Cite this article: Liu, Y., Martinet, S., Louis, C., Pasquier, A., Tassel, P. and Perret, P. (2017). Emission Characterization of In-Use Diesel and Gasoline Euro 4 to Euro 6 Passenger Cars Tested on Chassis Dynamometer Bench and Emission Model Assessment.
Aerosol Air Qual. Res.
17: 2289-2299. https://doi.org/10.4209/aaqr.2017.02.0080
Measured NOx emission exceeded 1.6–8 times comparing to the type-approval limits.
High NOx emission might increase secondary organic aerosol formation.
NOx shows the cause for urban air quality concern with increase of Euro 5–6 cars.
Measured emission levels are in good agreement with the COPCETE predictions .
A positive conclusion regarding impact of emission model on policy-making process.
This paper focuses on CO2 and regulated pollutants (NOx, HC, CO, PM) emitted by eight Euro 4–6 gasoline and diesel vehicles with six different technologies. The emission factors were repeatedly measured on a chassis dynamometer bench using Artemis Urban with cold and hot start, Road and Motorway, WLTC and NEDC driving conditions. The influence of driving conditions and approved driving cycles on pollutant emissions was also investigated. The measured emission factors for regulated compounds were compared to the corresponding emission factors of the COPCETE emission model developed by the French Ministry of Ecology. The results indicate that the NEDC cycle, used for type-approval of emissions of regulated compounds, leads to underestimation of CO2 (9–23%) and NOx (1.2 to 2 times) emissions and overestimation of CO and HC (2 to 5 times) in relation to the Artemis cycles, which are real-world simulation driving cycles. The WLTC cycle for the worldwide harmonization of vehicle emissions shows similar HC, NOx and CO emissions with the Artemis average cycle within uncertainty of the measurements. The NOx emissions measured were 1.6 to 8 times greater than the type-approval limits. These high NOx emissions produced by all the diesel vehicles tested under real-world driving conditions could serve as particle precursors and increase secondary organic aerosol formation. They are also indicative of the significant cause for concern regarding urban air quality and the increase in the portion of Euro 5 and 6 diesel vehicles in France's vehicle fleet. Regarding emission factor assessments, the emission levels measured are overall in fair agreement with the COPCETE predictions within uncertainties for CO2 and regulated pollutants. Updating the database is vital in order to be able to produce more representative emission factors and better evaluate the health and environmental effects from vehicle emissions.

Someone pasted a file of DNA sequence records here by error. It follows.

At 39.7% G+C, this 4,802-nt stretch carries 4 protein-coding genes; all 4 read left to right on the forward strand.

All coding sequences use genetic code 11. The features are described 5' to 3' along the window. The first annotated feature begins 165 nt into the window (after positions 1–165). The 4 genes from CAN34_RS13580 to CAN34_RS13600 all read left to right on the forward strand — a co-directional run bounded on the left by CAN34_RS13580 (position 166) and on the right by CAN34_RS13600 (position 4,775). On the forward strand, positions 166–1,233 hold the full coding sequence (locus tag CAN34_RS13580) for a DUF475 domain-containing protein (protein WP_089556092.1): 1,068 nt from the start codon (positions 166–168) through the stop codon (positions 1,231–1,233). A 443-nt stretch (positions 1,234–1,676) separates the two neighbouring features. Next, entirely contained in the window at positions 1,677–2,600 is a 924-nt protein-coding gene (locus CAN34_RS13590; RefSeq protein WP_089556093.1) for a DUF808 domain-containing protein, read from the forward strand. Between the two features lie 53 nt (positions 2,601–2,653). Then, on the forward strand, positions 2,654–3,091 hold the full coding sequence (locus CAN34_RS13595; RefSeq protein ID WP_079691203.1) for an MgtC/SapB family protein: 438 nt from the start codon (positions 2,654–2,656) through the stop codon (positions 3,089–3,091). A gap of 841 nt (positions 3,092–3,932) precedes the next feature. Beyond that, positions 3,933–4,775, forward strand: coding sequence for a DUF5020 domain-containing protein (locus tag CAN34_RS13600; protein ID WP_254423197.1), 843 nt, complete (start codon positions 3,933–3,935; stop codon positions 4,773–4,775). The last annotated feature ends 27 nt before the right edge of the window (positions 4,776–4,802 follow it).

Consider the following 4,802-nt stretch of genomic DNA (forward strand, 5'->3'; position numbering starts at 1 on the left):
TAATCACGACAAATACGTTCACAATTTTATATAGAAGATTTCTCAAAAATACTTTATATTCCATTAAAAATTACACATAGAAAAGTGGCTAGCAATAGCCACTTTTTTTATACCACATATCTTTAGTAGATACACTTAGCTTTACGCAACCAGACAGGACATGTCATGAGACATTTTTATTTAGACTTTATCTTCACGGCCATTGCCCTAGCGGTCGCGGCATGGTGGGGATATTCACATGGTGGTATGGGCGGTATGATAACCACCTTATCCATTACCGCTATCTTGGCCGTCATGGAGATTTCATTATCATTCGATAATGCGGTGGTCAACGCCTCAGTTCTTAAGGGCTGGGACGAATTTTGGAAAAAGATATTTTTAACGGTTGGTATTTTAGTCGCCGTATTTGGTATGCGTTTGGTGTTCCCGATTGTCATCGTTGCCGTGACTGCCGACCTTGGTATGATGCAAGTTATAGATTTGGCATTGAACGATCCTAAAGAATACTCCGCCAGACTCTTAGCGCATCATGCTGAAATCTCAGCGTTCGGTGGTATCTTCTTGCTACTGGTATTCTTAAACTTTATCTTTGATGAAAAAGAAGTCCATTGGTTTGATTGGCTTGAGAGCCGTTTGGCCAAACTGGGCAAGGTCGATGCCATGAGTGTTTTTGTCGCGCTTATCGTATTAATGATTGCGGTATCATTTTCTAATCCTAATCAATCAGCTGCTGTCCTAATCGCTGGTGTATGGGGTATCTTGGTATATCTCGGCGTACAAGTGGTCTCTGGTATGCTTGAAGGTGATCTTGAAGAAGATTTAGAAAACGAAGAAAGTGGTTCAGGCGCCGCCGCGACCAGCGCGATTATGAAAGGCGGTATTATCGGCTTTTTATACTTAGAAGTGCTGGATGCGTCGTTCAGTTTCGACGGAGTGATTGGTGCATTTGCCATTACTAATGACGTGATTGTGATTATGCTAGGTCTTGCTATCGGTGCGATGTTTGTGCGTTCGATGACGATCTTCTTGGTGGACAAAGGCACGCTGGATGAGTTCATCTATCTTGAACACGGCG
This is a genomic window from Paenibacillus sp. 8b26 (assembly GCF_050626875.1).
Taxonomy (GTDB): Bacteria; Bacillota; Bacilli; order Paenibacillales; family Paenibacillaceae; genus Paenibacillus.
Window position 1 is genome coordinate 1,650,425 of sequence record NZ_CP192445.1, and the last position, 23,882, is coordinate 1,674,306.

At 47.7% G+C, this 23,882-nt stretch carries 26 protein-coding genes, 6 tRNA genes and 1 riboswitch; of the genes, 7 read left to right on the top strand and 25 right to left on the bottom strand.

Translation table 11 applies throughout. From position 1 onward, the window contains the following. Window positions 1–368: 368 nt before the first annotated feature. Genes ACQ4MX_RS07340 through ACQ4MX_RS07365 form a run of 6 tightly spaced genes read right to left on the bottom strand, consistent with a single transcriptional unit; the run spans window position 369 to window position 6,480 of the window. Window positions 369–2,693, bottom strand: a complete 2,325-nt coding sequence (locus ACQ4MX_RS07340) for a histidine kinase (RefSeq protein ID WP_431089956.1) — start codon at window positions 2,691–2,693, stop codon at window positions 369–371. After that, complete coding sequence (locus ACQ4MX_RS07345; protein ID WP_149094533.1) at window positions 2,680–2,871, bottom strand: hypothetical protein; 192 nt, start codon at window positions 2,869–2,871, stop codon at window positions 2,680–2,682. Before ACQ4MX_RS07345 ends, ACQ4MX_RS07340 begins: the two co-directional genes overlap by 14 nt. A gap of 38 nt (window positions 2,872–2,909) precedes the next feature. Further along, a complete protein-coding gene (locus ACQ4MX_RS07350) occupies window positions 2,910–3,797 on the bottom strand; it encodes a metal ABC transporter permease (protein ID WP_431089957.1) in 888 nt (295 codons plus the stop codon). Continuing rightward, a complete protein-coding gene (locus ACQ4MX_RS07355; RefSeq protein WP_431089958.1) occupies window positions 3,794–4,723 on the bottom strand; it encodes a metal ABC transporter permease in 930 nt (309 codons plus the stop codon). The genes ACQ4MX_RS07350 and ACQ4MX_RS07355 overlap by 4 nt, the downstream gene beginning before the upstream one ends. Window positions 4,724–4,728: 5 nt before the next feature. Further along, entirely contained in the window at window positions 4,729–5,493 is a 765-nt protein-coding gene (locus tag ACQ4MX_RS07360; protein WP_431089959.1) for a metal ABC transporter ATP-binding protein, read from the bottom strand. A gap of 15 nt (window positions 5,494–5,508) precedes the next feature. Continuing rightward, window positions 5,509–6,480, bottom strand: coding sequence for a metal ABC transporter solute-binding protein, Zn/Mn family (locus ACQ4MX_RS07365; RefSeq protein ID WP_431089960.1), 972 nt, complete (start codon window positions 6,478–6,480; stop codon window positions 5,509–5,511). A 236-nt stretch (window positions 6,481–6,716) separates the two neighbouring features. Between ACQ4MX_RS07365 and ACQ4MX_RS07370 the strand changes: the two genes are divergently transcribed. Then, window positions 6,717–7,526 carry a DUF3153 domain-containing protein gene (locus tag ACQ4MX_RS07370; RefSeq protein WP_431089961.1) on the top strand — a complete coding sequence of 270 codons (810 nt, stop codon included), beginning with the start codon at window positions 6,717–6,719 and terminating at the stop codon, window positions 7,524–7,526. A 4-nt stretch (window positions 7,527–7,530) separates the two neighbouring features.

Aerosol and Air Quality Research (AAQR) is an independently-run non-profit journal, promotes submissions of high-quality research, and strives to be one of the leading aerosol and air quality open-access journals in the world.